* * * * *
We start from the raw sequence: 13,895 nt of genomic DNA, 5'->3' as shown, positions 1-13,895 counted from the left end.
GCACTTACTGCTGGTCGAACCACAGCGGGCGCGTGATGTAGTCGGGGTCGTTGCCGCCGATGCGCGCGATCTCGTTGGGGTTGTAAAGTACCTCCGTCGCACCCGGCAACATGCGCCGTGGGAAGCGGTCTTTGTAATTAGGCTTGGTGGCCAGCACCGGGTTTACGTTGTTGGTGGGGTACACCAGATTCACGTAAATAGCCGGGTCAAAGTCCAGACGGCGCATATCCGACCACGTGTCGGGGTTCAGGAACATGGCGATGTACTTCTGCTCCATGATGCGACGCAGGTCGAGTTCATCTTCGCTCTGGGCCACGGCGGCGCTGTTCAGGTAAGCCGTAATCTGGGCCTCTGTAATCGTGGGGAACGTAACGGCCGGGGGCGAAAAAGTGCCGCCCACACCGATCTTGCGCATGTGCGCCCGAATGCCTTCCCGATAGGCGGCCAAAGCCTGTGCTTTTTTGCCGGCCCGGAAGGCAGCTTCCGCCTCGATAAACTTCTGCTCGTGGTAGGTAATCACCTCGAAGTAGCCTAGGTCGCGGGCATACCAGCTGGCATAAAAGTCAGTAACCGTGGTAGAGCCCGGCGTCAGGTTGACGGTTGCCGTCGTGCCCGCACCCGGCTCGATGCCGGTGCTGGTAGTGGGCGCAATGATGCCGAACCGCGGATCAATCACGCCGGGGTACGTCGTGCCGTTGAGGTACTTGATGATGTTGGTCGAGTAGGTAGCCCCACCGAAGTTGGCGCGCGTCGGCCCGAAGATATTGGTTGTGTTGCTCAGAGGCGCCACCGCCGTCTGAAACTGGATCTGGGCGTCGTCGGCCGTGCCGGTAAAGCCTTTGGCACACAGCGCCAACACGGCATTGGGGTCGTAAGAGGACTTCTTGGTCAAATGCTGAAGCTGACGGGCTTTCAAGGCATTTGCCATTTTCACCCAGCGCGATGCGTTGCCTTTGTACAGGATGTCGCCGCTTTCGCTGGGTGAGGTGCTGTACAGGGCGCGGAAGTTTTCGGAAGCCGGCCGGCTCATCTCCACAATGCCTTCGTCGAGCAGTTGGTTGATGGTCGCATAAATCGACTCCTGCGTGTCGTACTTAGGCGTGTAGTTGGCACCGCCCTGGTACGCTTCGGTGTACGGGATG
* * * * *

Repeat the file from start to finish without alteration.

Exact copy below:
We start from the raw sequence: 13,895 nt of genomic DNA, 5'->3' as shown, positions 1-13,895 counted from the left end.
GCACTTACTGCTGGTCGAACCACAGCGGGCGCGTGATGTAGTCGGGGTCGTTGCCGCCGATGCGCGCGATCTCGTTGGGGTTGTAAAGTACCTCCGTCGCACCCGGCAACATGCGCCGTGGGAAGCGGTCTTTGTAATTAGGCTTGGTGGCCAGCACCGGGTTTACGTTGTTGGTGGGGTACACCAGATTCACGTAAATAGCCGGGTCAAAGTCCAGACGGCGCATATCCGACCACGTGTCGGGGTTCAGGAACATGGCGATGTACTTCTGCTCCATGATGCGACGCAGGTCGAGTTCATCTTCGCTCTGGGCCACGGCGGCGCTGTTCAGGTAAGCCGTAATCTGGGCCTCTGTAATCGTGGGGAACGTAACGGCCGGGGGCGAAAAAGTGCCGCCCACACCGATCTTGCGCATGTGCGCCCGAATGCCTTCCCGATAGGCGGCCAAAGCCTGTGCTTTTTTGCCGGCCCGGAAGGCAGCTTCCGCCTCGATAAACTTCTGCTCGTGGTAGGTAATCACCTCGAAGTAGCCTAGGTCGCGGGCATACCAGCTGGCATAAAAGTCAGTAACCGTGGTAGAGCCCGGCGTCAGGTTGACGGTTGCCGTCGTGCCCGCACCCGGCTCGATGCCGGTGCTGGTAGTGGGCGCAATGATGCCGAACCGCGGATCAATCACGCCGGGGTACGTCGTGCCGTTGAGGTACTTGATGATGTTGGTCGAGTAGGTAGCCCCACCGAAGTTGGCGCGCGTCGGCCCGAAGATATTGGTTGTGTTGCTCAGAGGCGCCACCGCCGTCTGAAACTGGATCTGGGCGTCGTCGGCCGTGCCGGTAAAGCCTTTGGCACACAGCGCCAACACGGCATTGGGGTCGTAAGAGGACTTCTTGGTCAAATGCTGAAGCTGACGGGCTTTCAAGGCATTTGCCATTTTCACCCAGCGCGATGCGTTGCCTTTGTACAGGATGTCGCCGCTTTCGCTGGGTGAGGTGCTGTACAGGGCGCGGAAGTTTTCGGAAGCCGGCCGGCTCATCTCCACAATGCCTTCGTCGAGCAGTTGGTTGATGGTCGCATAAATCGACTCCTGCGTGTCGTACTTAGGCGTGTAGTTGGCACCGCCCTGGTACGCTTCGGTGTACGGGATG